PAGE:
The Company’s fiscal year begins on April 1 and ends on March 31. Unless otherwise noted, all references to a particular year shall mean the Company’s fiscal year.
Certain prior year amounts have been reclassified to conform to the current year presentation.
Recently Adopted Accounting Pronouncements
Revenue Recognition: In the first quarter of 2019, we adopted amended guidance for revenue recognition using the modified retrospective method and applied the amended guidance to those contracts which were not completed as of April 1, 2018. Under the amended guidance, revenue is recognized when an entity satisfies a performance obligation by transferring control of a promised good or service to a customer in an amount that reflects the consideration to which the entity expects to be entitled for that good or service. The adoption of this amended guidance did not have a material impact on our condensed consolidated financial statements. Our equity method investee, Change Healthcare, is required to adopt the amended guidance no later than our first quarter of 2020. Change Healthcare is currently evaluating the adoption impact.


7

McKESSON CORPORATION
FINANCIAL NOTES (CONTINUED)
(UNAUDITED)

Revenues generated from the distribution of pharmaceutical and medical products represent the majority of our revenues. We order product from the manufacturer, receive and carry the product at our central distribution facilities and deliver the product directly to our customers’ warehouses, hospitals or retail pharmacies. The distribution business principally generates revenue from a contract related to a confirmed purchase order with a customer in a distribution arrangement. Revenue is recognized when control of goods is transferred to the customer which occurs upon our delivery to the customer or upon customer pick-up. We also earn revenues from a variety of other sources including our retail, services and technology businesses. Retail revenues are recognized at the point of sale. Service revenues, including technology service revenues, are recognized when services are provided to the customer. Revenues derived from distribution and retail business at the point of sale, and revenues derived from services represent approximately 98% and 2% of total revenues for the second quarter of 2019 and first six months of 2019.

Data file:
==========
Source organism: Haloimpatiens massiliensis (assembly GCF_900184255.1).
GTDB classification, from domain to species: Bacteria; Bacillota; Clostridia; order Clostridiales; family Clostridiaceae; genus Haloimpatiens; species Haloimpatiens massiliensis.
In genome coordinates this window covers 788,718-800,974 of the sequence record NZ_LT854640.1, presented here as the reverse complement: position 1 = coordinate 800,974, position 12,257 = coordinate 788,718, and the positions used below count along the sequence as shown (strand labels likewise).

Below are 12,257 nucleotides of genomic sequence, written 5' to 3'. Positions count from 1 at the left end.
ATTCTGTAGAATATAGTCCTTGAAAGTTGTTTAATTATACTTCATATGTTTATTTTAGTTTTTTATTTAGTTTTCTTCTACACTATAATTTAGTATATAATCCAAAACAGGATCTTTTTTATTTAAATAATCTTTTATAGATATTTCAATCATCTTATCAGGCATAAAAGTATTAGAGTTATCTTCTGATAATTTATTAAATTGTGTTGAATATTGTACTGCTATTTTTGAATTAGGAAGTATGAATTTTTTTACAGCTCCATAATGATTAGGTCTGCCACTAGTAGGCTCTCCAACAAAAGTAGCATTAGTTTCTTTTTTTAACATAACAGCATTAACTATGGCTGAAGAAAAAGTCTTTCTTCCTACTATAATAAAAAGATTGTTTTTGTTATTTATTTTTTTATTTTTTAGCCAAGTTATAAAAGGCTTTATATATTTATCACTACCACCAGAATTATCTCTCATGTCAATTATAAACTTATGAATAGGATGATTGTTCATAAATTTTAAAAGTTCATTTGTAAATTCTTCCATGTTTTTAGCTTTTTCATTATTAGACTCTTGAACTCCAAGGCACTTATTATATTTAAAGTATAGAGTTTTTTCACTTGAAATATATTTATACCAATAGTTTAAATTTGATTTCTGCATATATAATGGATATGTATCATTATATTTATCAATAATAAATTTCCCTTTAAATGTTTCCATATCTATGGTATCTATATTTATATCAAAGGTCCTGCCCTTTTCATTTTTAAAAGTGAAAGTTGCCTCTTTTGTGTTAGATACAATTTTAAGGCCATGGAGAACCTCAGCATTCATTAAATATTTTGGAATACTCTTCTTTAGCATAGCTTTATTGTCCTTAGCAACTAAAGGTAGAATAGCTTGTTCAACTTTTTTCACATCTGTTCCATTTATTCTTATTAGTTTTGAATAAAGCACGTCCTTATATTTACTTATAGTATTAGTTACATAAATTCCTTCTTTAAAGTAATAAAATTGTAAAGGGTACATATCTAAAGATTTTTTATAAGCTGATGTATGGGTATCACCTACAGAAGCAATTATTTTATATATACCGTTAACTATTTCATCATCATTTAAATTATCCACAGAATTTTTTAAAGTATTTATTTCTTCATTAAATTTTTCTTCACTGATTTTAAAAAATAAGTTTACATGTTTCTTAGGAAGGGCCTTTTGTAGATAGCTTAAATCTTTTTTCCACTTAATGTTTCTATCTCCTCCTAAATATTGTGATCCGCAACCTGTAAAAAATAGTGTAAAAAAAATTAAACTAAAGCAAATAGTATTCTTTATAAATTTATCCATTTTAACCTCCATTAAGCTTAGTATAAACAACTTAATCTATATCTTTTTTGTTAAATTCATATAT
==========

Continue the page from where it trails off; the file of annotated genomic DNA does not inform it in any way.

Revenues are recorded gross when we are the principal in the transaction, have the ability to direct the use of the goods or services prior to transfer to a customer, are responsible for fulfilling the promise to our customer, have latitude in establishing prices, and control the relationship with the customer. We record our revenues net of sales taxes. Revenues are measured based on the amount of consideration that we expect to receive, reduced by estimates for return allowances, other discounts and rebates. Sales returns are accrued based on estimates using historical data. Assets for the right to recover products from customers and the associated refund liabilities for return allowances were not material as of September 30, 2018. Shipping and handling costs associated with outbound freight after control over a product has transferred to a customer are accounted for as fulfillment costs and are included in selling, distribution and administrative expenses. We record deferred revenues when payments are received or due in advance of our performance. Deferred revenues are primarily from our services arrangements and are recognized as revenues over the periods when services are performed.

Upon adoption, we had no material contract assets, contract liabilities or deferred contract costs recorded on the condensed consolidated balance sheets.

We elected the practical expedient and generally expense costs to obtain a contract when incurred because the amortization period would have been one year or less. Additionally, we do not disclose the value of unsatisfied performance obligations for (i) contracts with an original expected length of one year or less, (ii) contracts for which we recognize revenue at the amount to which we have the right to invoice for services performed and (iii) contracts for which the variable consideration is allocated entirely to a wholly unsatisfied performance obligation or to a wholly unsatisfied promise to transfer a distinct good or service that forms part of a single performance obligation.